What do you know about where you live? More specifically, what do you know about those who lived there before you? Before this land was called Canada, it was home to hundreds of different peoples and nations. MCC Canada’s offices are located in Winnipeg, Man., on Treaty 1 territory—the traditional territory of the Anishinaabe, Cree, Oji-Cree, Dakota, and Dene Peoples, and the homeland of the Métis Nation.
Acknowledging and learning about the history of the land we live on is one way we can continue to build relationships between Indigenous and settler peoples. This summer we are spending time learning more about the land where we live or visit. We asked some of the staff from MCC Canada to reflect on or share stories of the land around them. We’re also inviting you to do the same and we’d love to hear what you find out—tag us in your social media posts or use #mccpeace to make sure we see it.
If you want to learn more about the land you’re on, use tools like native-land.ca to see which Indigenous peoples called it, and still call, it home.
MCC photo/Laura Kalmar
Our family lives in Winnipeg, where we spend a lot of time at a park near the site of the Battle of Seven Oaks. The battle was a deadly encounter between rival fur-trading companies. Tensions were high after a decree had restricted the sale of pemmican, a nutritional staple for both Métis and settler groups. The 1816 battle was recently in the news thanks to a local elementary school.
Classes visited the monument commemorating the event and realized it told only one side of the story—that of the Red River settlers. So a group of students advocated for a new monument that would include the Métis side of the story. There are always multiple perspectives on history. I’m thankful we’re beginning to listen to a wider variety of voices as we explore the history of our land. - Laura Kalmar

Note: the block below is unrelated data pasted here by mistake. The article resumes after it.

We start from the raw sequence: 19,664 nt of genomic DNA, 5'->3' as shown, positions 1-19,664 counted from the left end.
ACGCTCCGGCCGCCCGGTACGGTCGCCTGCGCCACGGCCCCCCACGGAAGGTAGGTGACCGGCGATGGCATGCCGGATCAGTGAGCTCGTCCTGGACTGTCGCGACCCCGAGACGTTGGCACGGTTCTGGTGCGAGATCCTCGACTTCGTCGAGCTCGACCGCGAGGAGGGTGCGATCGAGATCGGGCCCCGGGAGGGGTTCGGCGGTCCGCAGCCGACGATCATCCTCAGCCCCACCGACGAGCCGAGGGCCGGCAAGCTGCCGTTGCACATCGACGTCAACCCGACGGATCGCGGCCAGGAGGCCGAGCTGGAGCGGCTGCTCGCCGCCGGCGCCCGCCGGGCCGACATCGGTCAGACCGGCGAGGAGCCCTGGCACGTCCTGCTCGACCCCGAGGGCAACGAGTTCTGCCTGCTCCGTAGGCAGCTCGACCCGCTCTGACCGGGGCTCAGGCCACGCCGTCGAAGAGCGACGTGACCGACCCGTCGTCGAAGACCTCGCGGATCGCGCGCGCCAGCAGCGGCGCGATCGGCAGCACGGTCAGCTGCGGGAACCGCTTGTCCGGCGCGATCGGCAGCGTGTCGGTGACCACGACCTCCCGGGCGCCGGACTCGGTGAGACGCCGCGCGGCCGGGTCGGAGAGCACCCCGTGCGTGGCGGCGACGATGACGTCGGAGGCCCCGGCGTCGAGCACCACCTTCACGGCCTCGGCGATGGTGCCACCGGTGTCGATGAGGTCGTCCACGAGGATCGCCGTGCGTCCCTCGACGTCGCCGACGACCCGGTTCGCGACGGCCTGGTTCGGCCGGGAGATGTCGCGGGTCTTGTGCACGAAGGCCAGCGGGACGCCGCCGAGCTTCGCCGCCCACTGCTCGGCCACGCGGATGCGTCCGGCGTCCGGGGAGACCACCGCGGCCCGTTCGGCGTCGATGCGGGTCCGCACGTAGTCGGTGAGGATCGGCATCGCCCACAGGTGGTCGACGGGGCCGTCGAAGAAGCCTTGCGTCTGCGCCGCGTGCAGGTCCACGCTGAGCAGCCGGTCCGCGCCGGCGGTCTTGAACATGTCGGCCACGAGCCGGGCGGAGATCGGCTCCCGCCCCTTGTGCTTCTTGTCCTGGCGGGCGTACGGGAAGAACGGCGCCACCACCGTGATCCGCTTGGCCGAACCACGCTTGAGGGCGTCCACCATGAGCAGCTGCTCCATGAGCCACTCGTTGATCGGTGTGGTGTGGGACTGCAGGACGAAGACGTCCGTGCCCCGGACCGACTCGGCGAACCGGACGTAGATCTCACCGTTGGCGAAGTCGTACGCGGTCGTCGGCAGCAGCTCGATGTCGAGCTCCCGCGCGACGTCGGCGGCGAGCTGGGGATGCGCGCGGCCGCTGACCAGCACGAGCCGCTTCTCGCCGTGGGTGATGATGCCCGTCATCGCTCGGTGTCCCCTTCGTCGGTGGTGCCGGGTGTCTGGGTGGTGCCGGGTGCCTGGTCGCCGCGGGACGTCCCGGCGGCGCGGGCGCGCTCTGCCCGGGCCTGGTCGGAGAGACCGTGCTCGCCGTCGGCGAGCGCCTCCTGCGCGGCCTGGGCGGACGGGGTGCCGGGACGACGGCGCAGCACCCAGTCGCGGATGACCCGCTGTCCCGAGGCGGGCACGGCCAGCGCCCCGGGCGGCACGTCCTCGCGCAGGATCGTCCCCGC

MCC photo/Brian Dyck
I recently biked about 40 km south of my home in Winnipeg to the Mennonite Memorial Landing Site where the Russian Mennonites first came to this area. It is at the spot where the Rat River flows into the Red River near Niverville, Manitoba. According to a cairn erected there, they arrived on August 1, 1884.
Thirteen years earlier, almost to the day, in 1871, Crown officials negotiated and signed Treaty 1 with representatives from seven First Nations at Lower Fort Garry, along the Red River.
While I was at the landing site, I thought about the relationship between the Mennonites and the Indigenous people over the last 147 years. As a result of the treaty, Mennonites were welcomed here and given two reserves—the East Reserve and the West Reserve—to live on and farm, and many prospered. The Indigenous people who agreed to allow us to settle here on their ancestral lands were in return promised support and full access to the land to ensure their livelihoods, prosperity and identity as well. Sadly, this relationship between the Indigenous people and those who came here later has not always been good. - Brian Dyck
MCC photo/Emily LoewenRecently my family camped at Nutimik Lake in Whiteshell Provincial Park in Manitoba. I used native-land.ca to learn that this area is the homeland of the Métis nation and the Anishinaabe. We’ve camped in the park for years, but until now I never realized the name Whiteshell comes from a small, sacred white shell in Anishinaabe history called the megis. Some Indigenous peoples believe the shells were part of the creation of humankind. - Emily Loewen